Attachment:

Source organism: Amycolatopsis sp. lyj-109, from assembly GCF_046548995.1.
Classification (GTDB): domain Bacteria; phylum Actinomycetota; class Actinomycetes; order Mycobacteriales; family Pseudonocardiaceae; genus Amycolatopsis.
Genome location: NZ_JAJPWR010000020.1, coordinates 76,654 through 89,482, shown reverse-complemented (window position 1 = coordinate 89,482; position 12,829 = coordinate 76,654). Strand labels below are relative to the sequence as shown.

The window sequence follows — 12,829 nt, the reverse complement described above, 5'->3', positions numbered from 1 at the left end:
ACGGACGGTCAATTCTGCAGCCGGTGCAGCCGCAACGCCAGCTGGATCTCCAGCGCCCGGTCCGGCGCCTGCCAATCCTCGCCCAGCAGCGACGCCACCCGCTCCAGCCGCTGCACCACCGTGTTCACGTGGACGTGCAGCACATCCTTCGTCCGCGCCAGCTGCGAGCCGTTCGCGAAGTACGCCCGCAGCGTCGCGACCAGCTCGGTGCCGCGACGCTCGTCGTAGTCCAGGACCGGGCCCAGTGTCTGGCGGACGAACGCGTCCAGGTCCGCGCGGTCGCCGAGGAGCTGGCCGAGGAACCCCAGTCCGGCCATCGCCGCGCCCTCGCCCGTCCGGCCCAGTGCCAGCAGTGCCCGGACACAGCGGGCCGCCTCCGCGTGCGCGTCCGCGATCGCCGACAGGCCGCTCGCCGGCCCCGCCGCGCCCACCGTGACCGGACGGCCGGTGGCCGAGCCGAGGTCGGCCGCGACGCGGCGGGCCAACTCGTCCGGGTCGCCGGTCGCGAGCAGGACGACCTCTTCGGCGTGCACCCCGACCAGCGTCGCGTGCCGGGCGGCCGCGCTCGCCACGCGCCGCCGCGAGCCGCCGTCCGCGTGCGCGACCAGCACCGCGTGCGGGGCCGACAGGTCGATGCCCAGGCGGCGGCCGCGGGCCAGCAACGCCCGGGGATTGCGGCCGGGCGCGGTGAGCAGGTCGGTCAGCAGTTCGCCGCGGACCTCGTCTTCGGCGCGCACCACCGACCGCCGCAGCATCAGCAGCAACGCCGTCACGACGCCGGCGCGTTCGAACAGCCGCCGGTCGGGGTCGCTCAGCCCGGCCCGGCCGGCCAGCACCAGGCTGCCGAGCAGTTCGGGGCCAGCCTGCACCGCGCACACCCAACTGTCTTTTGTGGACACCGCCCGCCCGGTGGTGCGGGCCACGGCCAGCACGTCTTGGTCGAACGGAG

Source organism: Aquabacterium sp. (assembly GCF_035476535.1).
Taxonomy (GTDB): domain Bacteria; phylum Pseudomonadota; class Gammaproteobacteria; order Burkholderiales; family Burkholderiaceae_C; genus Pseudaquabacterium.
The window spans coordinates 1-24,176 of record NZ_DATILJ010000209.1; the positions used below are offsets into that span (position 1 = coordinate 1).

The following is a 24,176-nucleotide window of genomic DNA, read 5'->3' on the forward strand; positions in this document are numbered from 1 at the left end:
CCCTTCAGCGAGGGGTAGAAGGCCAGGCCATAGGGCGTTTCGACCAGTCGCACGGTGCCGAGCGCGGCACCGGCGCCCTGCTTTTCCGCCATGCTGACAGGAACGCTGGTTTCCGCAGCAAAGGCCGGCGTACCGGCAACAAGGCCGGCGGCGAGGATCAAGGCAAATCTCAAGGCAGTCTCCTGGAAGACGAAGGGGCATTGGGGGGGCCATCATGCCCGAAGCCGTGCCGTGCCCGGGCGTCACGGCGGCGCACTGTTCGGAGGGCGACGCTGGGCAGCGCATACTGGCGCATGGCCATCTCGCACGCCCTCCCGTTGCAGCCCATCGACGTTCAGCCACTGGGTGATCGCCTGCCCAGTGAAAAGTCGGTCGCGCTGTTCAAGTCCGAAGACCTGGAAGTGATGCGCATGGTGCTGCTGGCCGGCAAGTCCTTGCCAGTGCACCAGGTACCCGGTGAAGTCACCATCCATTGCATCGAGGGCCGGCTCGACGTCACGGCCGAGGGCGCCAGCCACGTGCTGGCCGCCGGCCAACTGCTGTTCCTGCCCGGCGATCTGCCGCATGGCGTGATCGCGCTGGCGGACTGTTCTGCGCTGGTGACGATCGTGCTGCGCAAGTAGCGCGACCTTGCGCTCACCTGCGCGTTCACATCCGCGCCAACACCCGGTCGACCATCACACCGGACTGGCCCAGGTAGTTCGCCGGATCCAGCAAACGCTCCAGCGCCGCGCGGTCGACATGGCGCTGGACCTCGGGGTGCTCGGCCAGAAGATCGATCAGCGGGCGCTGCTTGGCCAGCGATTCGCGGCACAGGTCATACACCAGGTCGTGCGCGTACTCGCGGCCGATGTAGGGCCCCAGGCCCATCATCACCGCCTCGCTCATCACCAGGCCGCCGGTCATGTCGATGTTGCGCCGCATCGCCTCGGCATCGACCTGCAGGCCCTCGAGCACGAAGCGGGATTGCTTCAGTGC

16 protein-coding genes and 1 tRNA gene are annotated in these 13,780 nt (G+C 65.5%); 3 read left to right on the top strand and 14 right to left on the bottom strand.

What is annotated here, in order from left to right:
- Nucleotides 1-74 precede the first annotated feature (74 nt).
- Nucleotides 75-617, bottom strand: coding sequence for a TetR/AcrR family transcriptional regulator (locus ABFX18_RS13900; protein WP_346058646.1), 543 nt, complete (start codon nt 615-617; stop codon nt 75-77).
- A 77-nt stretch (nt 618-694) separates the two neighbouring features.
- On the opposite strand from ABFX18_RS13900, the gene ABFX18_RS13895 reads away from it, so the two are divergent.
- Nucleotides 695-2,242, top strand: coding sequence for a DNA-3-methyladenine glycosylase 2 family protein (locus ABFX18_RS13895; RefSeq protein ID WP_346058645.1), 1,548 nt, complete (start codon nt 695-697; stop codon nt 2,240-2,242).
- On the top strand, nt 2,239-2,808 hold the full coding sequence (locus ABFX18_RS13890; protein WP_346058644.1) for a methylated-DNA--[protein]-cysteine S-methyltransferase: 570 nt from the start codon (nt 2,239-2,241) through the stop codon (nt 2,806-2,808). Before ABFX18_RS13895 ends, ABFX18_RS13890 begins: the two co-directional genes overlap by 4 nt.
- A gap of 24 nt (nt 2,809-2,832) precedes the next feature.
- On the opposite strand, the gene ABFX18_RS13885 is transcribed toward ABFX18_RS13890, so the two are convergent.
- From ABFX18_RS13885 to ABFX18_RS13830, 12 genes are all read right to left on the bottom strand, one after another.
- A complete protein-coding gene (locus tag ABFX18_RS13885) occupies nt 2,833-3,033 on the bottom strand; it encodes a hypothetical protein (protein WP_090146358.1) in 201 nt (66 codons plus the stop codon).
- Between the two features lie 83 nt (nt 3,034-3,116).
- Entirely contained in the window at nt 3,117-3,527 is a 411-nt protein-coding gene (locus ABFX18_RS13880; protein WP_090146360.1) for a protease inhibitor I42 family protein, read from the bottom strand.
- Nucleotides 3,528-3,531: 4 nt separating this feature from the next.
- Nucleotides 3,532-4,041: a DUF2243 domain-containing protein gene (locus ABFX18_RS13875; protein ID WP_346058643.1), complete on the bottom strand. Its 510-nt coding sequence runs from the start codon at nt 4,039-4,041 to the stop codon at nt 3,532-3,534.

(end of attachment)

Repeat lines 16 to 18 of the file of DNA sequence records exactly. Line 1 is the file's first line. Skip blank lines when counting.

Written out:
- On the opposite strand from ABFX18_RS13900, the gene ABFX18_RS13895 reads away from it, so the two are divergent.
- Nucleotides 695-2,242, top strand: coding sequence for a DNA-3-methyladenine glycosylase 2 family protein (locus ABFX18_RS13895; RefSeq protein ID WP_346058645.1), 1,548 nt, complete (start codon nt 695-697; stop codon nt 2,240-2,242).
- On the top strand, nt 2,239-2,808 hold the full coding sequence (locus ABFX18_RS13890; protein WP_346058644.1) for a methylated-DNA--[protein]-cysteine S-methyltransferase: 570 nt from the start codon (nt 2,239-2,241) through the stop codon (nt 2,806-2,808). Before ABFX18_RS13895 ends, ABFX18_RS13890 begins: the two co-directional genes overlap by 4 nt.